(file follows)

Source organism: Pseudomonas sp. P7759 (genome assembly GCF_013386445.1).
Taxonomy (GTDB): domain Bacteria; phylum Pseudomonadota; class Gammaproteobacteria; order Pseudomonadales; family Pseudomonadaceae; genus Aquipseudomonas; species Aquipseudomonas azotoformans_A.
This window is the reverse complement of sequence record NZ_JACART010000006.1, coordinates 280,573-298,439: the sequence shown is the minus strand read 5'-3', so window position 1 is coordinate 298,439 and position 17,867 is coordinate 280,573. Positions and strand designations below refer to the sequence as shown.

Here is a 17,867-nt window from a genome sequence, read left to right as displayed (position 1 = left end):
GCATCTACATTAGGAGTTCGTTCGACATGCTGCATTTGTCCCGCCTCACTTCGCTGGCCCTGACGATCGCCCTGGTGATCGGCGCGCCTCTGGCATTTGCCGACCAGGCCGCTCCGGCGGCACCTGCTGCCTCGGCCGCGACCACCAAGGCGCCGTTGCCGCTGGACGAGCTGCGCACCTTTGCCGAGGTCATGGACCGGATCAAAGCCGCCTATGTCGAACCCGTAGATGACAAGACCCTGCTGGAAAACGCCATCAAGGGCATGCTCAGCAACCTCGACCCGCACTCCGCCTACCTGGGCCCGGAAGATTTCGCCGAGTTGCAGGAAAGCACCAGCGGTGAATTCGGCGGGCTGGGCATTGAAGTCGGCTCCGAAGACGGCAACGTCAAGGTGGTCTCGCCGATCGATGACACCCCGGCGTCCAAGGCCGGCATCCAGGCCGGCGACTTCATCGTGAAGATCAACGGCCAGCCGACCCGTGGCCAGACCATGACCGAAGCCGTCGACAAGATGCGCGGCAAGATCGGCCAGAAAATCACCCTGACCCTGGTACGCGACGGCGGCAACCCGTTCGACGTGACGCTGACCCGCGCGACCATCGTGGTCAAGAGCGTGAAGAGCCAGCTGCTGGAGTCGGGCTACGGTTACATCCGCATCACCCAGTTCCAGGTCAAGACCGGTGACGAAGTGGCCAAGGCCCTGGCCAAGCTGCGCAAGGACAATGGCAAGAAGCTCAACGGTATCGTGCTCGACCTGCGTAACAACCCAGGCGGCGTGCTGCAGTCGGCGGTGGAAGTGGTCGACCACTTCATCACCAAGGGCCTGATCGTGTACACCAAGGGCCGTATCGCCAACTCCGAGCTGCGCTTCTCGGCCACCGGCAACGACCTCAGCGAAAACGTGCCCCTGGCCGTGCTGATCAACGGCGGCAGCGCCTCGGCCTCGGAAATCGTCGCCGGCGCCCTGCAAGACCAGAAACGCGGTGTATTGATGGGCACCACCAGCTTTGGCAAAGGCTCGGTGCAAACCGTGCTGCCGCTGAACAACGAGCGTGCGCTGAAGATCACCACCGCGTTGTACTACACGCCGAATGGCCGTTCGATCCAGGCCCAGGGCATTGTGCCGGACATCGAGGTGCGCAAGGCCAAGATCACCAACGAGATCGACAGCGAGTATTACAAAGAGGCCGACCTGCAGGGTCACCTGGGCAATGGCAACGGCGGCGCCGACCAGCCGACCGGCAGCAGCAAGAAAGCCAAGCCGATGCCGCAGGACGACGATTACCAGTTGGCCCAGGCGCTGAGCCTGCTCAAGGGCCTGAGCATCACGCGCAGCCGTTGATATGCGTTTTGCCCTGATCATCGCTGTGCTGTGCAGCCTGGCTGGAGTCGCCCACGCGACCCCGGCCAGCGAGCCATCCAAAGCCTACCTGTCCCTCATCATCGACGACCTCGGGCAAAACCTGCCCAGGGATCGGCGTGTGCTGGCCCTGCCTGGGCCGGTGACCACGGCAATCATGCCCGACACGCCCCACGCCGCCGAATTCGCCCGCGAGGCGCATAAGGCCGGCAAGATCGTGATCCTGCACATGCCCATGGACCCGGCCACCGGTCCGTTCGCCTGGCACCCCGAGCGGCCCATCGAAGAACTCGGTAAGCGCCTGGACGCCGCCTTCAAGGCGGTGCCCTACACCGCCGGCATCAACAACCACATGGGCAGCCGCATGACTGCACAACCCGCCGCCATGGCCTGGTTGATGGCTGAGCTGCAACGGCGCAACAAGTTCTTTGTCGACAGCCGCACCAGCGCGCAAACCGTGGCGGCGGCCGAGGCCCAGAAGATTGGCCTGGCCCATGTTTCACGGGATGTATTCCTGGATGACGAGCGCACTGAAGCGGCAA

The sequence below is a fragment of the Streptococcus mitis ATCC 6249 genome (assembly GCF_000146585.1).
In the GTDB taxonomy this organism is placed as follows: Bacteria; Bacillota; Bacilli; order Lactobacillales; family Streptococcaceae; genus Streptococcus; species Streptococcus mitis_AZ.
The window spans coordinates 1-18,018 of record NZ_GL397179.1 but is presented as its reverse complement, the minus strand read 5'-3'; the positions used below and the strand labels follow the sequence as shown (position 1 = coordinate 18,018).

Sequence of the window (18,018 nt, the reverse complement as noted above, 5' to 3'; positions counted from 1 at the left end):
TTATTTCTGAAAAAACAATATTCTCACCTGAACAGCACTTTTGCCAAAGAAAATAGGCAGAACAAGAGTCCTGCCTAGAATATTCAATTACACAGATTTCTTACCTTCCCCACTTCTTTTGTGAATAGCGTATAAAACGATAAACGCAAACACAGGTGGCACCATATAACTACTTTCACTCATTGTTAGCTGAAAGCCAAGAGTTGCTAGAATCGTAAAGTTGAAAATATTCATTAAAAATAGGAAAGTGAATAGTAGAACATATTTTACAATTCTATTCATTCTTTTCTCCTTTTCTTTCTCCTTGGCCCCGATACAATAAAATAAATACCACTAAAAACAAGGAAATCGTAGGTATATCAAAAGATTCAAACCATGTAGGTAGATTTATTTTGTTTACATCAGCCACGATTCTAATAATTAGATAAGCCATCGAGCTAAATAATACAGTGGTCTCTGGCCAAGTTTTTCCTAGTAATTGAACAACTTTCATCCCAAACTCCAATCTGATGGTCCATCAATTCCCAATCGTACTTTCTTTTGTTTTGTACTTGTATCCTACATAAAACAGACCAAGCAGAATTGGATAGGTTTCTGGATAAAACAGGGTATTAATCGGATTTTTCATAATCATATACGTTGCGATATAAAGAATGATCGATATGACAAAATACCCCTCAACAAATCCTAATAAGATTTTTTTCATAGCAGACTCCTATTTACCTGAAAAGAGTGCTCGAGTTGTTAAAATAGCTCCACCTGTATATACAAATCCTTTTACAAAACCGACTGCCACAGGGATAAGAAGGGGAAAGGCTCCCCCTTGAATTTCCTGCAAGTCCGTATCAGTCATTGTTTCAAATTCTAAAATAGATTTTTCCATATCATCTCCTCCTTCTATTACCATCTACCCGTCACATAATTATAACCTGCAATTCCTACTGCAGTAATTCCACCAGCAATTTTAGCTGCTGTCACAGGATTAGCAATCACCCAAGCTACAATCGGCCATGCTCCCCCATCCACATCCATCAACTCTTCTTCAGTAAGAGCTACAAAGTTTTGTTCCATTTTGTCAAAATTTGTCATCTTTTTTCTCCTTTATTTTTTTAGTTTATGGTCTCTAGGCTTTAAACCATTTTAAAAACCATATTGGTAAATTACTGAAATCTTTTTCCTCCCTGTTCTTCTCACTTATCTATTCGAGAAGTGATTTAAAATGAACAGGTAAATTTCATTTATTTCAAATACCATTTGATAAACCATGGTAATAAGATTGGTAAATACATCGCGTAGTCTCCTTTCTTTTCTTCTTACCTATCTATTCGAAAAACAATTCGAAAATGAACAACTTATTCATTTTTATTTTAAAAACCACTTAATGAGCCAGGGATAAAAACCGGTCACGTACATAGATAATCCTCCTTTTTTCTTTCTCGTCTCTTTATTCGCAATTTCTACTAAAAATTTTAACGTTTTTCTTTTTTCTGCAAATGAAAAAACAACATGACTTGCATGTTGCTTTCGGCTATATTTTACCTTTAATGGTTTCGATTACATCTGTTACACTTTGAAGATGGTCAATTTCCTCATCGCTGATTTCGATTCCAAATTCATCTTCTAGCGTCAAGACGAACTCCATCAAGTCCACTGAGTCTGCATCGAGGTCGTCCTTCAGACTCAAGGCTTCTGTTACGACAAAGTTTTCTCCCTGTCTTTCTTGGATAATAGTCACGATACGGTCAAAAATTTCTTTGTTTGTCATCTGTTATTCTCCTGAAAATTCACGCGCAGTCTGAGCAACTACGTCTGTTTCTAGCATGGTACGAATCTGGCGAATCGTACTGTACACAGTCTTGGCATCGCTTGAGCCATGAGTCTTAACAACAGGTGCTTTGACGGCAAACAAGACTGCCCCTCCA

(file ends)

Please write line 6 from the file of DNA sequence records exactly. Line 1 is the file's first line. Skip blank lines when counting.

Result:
The sequence below is a fragment of the Streptococcus mitis ATCC 6249 genome (assembly GCF_000146585.1).